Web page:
The Great American Race will unveil its 54th version of the Daytona 500 this weekend.


Maybe the track cars no longer follow the “win on Sunday-sell on Monday” mantra of the past, but the Daytona 500 is still one of the very big events on the annual sports calendar.


Think Kentucky Derby with horsepower instead of horses.


Fact is the two-door coupe race versions are not even available at the dealerships and the modern 500 lineup includes a very competitive Japanese race car. This is definitely not Richard Petty and David Pearson’s Daytona 500 where a herd of American models that included Pontiacs, Plymouths and Mercurys sailed around the high bank super speedway.




But it is still the Daytona 500 and every driver in NASCAR wants to win this race. If they accomplish nothing more in their career they want to win the 500-just ask Michael Waltrip, a driver with a modest race career beyond a strong TV presence and 2 Daytona wins. Mikey is a star and the Daytona wins put him in the fast lane for the rest of his life.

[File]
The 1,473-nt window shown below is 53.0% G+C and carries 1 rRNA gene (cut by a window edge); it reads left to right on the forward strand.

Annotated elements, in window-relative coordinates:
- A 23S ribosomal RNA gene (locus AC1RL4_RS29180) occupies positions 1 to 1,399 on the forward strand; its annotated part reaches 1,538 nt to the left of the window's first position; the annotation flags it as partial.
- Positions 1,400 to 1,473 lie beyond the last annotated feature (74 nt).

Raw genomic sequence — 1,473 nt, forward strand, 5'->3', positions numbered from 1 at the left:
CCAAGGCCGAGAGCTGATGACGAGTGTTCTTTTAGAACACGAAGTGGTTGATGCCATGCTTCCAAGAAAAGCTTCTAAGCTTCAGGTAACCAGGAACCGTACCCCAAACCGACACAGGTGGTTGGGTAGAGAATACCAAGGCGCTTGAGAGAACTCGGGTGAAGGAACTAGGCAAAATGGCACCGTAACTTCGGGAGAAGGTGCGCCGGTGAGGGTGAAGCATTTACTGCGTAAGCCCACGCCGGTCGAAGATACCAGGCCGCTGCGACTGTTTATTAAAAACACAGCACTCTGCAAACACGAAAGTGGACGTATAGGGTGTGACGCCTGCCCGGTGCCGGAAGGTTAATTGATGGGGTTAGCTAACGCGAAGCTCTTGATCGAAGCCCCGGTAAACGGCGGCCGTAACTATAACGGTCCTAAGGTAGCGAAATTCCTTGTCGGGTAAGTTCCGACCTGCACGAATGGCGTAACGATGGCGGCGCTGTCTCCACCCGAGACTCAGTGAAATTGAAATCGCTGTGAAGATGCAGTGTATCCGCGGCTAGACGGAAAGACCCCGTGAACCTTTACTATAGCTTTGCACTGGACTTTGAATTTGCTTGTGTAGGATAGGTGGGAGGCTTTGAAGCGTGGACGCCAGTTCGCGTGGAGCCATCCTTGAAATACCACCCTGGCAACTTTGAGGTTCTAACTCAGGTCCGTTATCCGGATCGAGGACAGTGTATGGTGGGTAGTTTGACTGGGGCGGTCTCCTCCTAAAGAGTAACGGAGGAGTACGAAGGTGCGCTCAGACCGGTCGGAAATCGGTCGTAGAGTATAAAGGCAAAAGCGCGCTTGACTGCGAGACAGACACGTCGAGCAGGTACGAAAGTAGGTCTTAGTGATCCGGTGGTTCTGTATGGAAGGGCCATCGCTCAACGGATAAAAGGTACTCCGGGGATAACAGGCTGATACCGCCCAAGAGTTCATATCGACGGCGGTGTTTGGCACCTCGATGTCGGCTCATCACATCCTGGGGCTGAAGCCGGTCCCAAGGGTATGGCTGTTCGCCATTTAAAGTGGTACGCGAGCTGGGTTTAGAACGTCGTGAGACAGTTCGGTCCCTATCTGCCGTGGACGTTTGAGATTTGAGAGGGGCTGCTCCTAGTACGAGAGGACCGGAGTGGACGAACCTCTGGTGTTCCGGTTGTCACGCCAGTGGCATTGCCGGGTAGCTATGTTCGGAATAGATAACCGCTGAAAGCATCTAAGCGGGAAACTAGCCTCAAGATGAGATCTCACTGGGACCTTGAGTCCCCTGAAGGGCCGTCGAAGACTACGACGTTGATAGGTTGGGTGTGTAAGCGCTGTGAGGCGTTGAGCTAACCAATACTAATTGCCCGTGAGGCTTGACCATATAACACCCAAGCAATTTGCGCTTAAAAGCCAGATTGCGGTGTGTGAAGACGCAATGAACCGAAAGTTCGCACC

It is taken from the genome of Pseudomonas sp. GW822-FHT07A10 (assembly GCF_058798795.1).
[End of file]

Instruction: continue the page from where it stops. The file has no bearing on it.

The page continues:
Sure there is a Pete Hamilton (1970 winner) and a Derrike Cope (1990 winner) that faded from the Daytona 500 winner’s circle spotlight very quickly after their wins, but they will always belong to a small but elite club of Daytona 500 champions. It is a very exclusive kingdom ruled by a benevolent monarch named Richard Petty, a seven time Daytona 500 champion.




There are highly talented drivers like Mark Martin and Tony Stewart who have never captured the checkered flag at the Daytona 500. Stewart has a solid opportunity to join the club but Martin’s ship may already have sailed in his lengthy career.


The legacy of Dale Earnhardt at the Daytona 500 will always carry happiness and heartbreak because of the way things ended for the Intimidator on that dangerous speedway. But Earnhardt did find his way to the winner’s circle once in his career and all of NASCAR celebrated with him in 1998.




The long history of the Daytona 500 will continue to invite only a chosen few into its championship ranks. Maybe you can no longer win on Sunday and sell on Monday with the modern multi-million dollar engineering marvels on the track, but the race is still a huge event for car guys.


It is even a bigger deal for the guys behind the wheel.


Jim Sutherland

Plenty of automotive insight at-https://www.mystarcollectorcar.com/ 

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